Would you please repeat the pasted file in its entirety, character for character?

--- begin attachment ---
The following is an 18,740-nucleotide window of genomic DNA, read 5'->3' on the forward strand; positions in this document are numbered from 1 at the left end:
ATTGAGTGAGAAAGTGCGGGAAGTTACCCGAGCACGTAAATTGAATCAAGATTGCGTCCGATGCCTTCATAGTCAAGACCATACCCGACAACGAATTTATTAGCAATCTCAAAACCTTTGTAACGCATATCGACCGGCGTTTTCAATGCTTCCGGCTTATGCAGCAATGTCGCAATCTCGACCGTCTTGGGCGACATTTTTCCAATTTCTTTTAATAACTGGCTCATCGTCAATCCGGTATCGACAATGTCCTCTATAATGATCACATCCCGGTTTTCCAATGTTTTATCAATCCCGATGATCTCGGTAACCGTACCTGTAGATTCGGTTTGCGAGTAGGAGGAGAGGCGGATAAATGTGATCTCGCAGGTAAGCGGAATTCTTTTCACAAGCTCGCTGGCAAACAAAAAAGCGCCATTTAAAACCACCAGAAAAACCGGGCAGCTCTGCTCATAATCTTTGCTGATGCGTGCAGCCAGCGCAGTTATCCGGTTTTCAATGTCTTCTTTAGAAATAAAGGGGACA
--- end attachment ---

The following is an 18,740-nucleotide window of genomic DNA, read 5'->3' on the forward strand; positions in this document are numbered from 1 at the left end:
ATTGAGTGAGAAAGTGCGGGAAGTTACCCGAGCACGTAAATTGAATCAAGATTGCGTCCGATGCCTTCATAGTCAAGACCATACCCGACAACGAATTTATTAGCAATCTCAAAACCTTTGTAACGCATATCGACCGGCGTTTTCAATGCTTCCGGCTTATGCAGCAATGTCGCAATCTCGACCGTCTTGGGCGACATTTTTCCAATTTCTTTTAATAACTGGCTCATCGTCAATCCGGTATCGACAATGTCCTCTATAATGATCACATCCCGGTTTTCCAATGTTTTATCAATCCCGATGATCTCGGTAACCGTACCTGTAGATTCGGTTTGCGAGTAGGAGGAGAGGCGGATAAATGTGATCTCGCAGGTAAGCGGAATTCTTTTCACAAGCTCGCTGGCAAACAAAAAAGCGCCATTTAAAACCACCAGAAAAACCGGGCAGCTCTGCTCATAATCTTTGCTGATGCGTGCAGCCAGCGCAGTTATCCGGTTTTCAATGTCTTCTTTAGAAATAAAGGGGACA